September 2002


The following article questions how the Holocaust can justify war crimes.

By Arthur Neslen

When the former Israeli prime minister Benjamin Netanyahu appeared on the BBC's 'Breakfast with Frost' [in April], he departed from his script in the face of an unusually firm interview. 'Sixty years ago, Jews were being slaughtered in Europe and Europe lifted not one finger,' he thundered. 'Today, Jews are being slaughtered again in the Middle East ...' and the rest will be familiar to all.

A few months before the recent firebombing of synagogues in France, a secular Jewish neighbour of mine argued something similar. A new Holocaust was beginning, she said. When I asked her what proof she had, she replied breathlessly: 'Can't you see? The evidence is all around!'

There's a Talmudic saying, 'We don't see the world the way it is, we see it the way we are.' In times of crisis, minority communities tend to close ranks. But the denial of reality that is currently epidemic in the Jewish diaspora needs examining for two reasons.

One is that Israel's moral legitimacy rests on its claim to exist -- and act -- in the name of all Jews. The other is that the pinning of Jewish fortunes to US foreign policy goals is a vicarious pursuit, for Jews and Arabs alike.

The Shoah may be the defining moment in popular narratives of anti-semitism, but this much of the Zionist shibboleth is true: Jews have been persecuted by Christians in Eastern Europe for centuries. Often banned from the workplace and professions pre-war,  Jews were frequently forced  into usury and  rent collection for land-owners.  There, they functioned as middle men and 'lightning rods' for peasant anger, expressed through pogroms and misdirected uprisings.

While left-wing Jews rallied around class-unity positions, the Zionist argument was that European anti-semitism was too entrenched to be fought, and thus an ethnically-based state was needed elsewhere. It took the Holocaust to win a majority for this position within the diaspora.

After the Shoah, rather than prioritising reparations within Europe, the Zionist project became one of singular transference -- of a devastated people onto a foreign land and of the phoenix myth onto a foreign people. The nature of the imperial bargain was also fairly singular: to act as patsies and point men in the West's exploitation of oil reserves.

One difference from the situation in Eastern Europe was that in Palestine, Jews voluntarily took on the mantle of lightning rod. Another was that a people, the Palestinians, already lived there, and could only be removed by ethnic cleansing. This is what the Irgun, Stern Gang and Hagannah proceeded to do.

The leverage for the deal was a terrorist campaign, which climaxed in the bombing of the King David Hotel in Jerusalem that killed 86 people. The eventual payola was more US military and economic aid than the rest of the world received combined -- an estimated $1,000 per Israeli citizen per year.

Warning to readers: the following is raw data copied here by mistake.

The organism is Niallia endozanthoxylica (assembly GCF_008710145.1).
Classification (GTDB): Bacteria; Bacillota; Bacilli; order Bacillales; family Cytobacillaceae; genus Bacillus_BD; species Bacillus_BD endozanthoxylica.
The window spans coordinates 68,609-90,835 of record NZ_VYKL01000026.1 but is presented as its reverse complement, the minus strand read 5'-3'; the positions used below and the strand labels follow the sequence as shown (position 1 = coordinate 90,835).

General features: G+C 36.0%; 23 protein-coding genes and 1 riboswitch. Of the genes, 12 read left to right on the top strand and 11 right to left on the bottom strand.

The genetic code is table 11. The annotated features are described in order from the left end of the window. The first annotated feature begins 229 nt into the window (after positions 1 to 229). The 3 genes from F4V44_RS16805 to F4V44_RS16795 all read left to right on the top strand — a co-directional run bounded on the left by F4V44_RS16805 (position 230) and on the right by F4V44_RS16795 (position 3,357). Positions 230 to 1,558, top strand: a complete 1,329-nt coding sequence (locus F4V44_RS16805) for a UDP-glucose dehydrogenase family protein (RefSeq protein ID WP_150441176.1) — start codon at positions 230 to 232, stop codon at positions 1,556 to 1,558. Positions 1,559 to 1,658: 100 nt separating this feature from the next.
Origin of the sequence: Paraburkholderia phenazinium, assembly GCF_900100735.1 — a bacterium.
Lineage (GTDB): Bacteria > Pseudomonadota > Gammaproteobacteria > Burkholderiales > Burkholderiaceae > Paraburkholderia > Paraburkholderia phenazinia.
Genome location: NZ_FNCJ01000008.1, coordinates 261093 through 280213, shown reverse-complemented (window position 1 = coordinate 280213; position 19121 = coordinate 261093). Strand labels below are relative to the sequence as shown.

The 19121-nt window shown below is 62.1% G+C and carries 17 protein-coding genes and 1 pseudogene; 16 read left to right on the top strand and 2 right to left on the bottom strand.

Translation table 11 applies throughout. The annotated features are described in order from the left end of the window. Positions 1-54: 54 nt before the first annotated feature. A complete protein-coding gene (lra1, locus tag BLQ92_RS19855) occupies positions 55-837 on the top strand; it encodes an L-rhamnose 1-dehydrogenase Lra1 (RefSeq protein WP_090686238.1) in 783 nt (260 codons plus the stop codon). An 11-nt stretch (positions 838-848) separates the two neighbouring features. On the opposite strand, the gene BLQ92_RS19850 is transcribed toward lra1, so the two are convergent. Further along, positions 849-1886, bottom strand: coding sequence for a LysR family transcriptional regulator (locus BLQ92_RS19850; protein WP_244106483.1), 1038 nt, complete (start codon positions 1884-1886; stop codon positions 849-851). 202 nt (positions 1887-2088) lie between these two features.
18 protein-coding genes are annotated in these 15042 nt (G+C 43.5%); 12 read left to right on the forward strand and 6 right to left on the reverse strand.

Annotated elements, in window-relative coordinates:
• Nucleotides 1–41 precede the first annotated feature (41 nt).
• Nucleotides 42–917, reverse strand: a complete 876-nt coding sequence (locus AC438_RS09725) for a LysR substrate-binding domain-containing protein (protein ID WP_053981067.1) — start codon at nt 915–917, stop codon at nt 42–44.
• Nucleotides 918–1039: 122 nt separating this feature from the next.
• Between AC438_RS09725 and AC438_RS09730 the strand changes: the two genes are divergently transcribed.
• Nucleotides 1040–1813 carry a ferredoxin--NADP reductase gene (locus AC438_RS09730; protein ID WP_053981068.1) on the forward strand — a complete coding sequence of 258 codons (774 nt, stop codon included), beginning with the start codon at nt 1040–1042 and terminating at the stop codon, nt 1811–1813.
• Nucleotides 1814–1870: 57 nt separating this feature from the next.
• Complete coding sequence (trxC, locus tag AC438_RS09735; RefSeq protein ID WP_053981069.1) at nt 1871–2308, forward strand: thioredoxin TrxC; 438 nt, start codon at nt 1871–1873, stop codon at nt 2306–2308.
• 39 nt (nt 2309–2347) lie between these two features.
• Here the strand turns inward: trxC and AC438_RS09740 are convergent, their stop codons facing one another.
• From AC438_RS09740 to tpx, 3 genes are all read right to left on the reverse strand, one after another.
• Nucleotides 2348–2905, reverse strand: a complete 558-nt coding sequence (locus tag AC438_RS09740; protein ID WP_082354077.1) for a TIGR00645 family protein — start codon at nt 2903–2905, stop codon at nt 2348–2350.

Yet addicted to the 'privileges' conferred by victimhood, Israelis remain unable to confront the nature of their state's founding. In its place, they offer a resurrection fantasy of the phoenix state rising from six million ashes. But the reality of US imperial power masks the blind spot of Zionism: that when the oil runs out, so will America's need for Israel. As a people, you'd think we might have learned ...

What we've learned are the worst lessons of the past. The lessons of the wrong side in the Warsaw Ghetto, as Ha'aretz recently reported. Of how to dehumanise the enemy by calling them 'cockroaches', as Golda Meir famously did. Of how to dehumanise Jews, as the Sephardik nickname for Askenazim arriving in the Holy Land in the 1950s aptly demonstrated: 'soap'.

It's difficult to argue against -- or inside -- any diaspora community, when the terms of debate are so viscerally and painfully charged, and distorted. But the stakes are high in the Middle East, and facts must take precedence over emotion.

So here are some facts: Israel is a state founded by terrorists -- and it copes best with enemies who are 'terrorists'. Israel is a state predicated on anti-semitism -- and it copes best with critics who are 'anti-semites'.

Guilt, denial and displacement may be understandable in trauma survivors, but they're also the material basis for the revengers' tragedy that is unfolding before our eyes. As WH Auden wrote in his poem, 'September 1st 1939': 'I and the public know, what every school child learns. Those to whom evil is done, do evil in return.'

The arrogant young Israeli soldiers we see posing with dead Palestinians for trophy photos may be the children of Europe's darkness, but that doesn't excuse their actions. They are extending its pall, and feeding its ghosts.

The truth is that they have no more right to oppress a stranger than does a New Yorker, a Hutu, a Tutsi or for that matter, a Holocaust survivor. They have learned the wrong lessons of history and for that, they must be challenged. If our Zionist-minded neighbours respond with hysteria, so be it. We still have a right and a duty, to defend Palestinians, ourselves -- and our neighbours -- from the consequences of their actions. - Third World Network Features

About the writer: Arthur Neslen is Red Pepper's international editor.

Reproduced with the permission of Red Pepper. This article originally appeared in the May 2002 issue of Red Pepper ('The Crimes of the Phoenix'). For further information, contact Red Pepper, 1b Waterlow Road, London N19 5NJ. Tel: +44 (0) 7281 7024. Email:    Website:

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